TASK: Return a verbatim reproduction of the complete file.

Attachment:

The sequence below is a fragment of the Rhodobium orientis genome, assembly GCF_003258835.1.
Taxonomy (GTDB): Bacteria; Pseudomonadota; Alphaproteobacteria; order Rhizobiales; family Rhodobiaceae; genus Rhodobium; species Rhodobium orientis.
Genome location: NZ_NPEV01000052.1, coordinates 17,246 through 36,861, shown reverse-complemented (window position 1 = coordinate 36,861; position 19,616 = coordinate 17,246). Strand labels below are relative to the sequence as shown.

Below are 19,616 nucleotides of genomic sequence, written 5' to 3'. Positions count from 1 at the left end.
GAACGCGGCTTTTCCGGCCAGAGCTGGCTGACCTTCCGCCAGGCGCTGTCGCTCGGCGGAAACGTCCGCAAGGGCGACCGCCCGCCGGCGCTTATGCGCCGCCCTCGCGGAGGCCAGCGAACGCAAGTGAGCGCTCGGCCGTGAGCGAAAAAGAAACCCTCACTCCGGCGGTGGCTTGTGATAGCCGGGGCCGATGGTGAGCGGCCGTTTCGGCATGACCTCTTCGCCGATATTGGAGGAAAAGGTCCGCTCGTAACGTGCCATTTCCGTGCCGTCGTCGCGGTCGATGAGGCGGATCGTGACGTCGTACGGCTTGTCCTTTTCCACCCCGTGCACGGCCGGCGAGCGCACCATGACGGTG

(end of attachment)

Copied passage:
The sequence below is a fragment of the Rhodobium orientis genome, assembly GCF_003258835.1.
Taxonomy (GTDB): Bacteria; Pseudomonadota; Alphaproteobacteria; order Rhizobiales; family Rhodobiaceae; genus Rhodobium; species Rhodobium orientis.
Genome location: NZ_NPEV01000052.1, coordinates 17,246 through 36,861, shown reverse-complemented (window position 1 = coordinate 36,861; position 19,616 = coordinate 17,246). Strand labels below are relative to the sequence as shown.

Below are 19,616 nucleotides of genomic sequence, written 5' to 3'. Positions count from 1 at the left end.
GAACGCGGCTTTTCCGGCCAGAGCTGGCTGACCTTCCGCCAGGCGCTGTCGCTCGGCGGAAACGTCCGCAAGGGCGACCGCCCGCCGGCGCTTATGCGCCGCCCTCGCGGAGGCCAGCGAACGCAAGTGAGCGCTCGGCCGTGAGCGAAAAAGAAACCCTCACTCCGGCGGTGGCTTGTGATAGCCGGGGCCGATGGTGAGCGGCCGTTTCGGCATGACCTCTTCGCCGATATTGGAGGAAAAGGTCCGCTCGTAACGTGCCATTTCCGTGCCGTCGTCGCGGTCGATGAGGCGGATCGTGACGTCGTACGGCTTGTCCTTTTCCACCCCGTGCACGGCCGGCGAGCGCACCATGACGGTG